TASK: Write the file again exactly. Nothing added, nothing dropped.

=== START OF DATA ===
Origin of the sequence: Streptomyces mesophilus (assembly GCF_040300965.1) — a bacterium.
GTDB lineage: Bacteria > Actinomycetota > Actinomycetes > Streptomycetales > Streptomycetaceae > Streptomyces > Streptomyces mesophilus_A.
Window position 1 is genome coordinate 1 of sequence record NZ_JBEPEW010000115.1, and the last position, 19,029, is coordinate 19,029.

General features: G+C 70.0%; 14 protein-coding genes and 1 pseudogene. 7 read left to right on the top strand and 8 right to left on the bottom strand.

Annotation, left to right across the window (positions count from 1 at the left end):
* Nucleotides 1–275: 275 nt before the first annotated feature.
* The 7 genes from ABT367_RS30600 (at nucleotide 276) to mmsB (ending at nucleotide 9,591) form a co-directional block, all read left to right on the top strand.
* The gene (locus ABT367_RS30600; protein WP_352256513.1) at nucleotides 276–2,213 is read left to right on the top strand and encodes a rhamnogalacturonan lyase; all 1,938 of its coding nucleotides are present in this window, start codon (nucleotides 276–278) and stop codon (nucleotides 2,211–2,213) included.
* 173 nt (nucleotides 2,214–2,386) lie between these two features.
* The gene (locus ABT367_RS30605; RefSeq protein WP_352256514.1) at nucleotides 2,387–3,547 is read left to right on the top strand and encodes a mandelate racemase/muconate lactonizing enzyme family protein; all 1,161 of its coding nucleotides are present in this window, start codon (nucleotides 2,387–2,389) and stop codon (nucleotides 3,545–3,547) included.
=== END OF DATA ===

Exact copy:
Origin of the sequence: Streptomyces mesophilus (assembly GCF_040300965.1) — a bacterium.
GTDB lineage: Bacteria > Actinomycetota > Actinomycetes > Streptomycetales > Streptomycetaceae > Streptomyces > Streptomyces mesophilus_A.
Window position 1 is genome coordinate 1 of sequence record NZ_JBEPEW010000115.1, and the last position, 19,029, is coordinate 19,029.

General features: G+C 70.0%; 14 protein-coding genes and 1 pseudogene. 7 read left to right on the top strand and 8 right to left on the bottom strand.

Annotation, left to right across the window (positions count from 1 at the left end):
* Nucleotides 1–275: 275 nt before the first annotated feature.
* The 7 genes from ABT367_RS30600 (at nucleotide 276) to mmsB (ending at nucleotide 9,591) form a co-directional block, all read left to right on the top strand.
* The gene (locus ABT367_RS30600; protein WP_352256513.1) at nucleotides 276–2,213 is read left to right on the top strand and encodes a rhamnogalacturonan lyase; all 1,938 of its coding nucleotides are present in this window, start codon (nucleotides 276–278) and stop codon (nucleotides 2,211–2,213) included.
* 173 nt (nucleotides 2,214–2,386) lie between these two features.
* The gene (locus ABT367_RS30605; RefSeq protein WP_352256514.1) at nucleotides 2,387–3,547 is read left to right on the top strand and encodes a mandelate racemase/muconate lactonizing enzyme family protein; all 1,161 of its coding nucleotides are present in this window, start codon (nucleotides 2,387–2,389) and stop codon (nucleotides 3,545–3,547) included.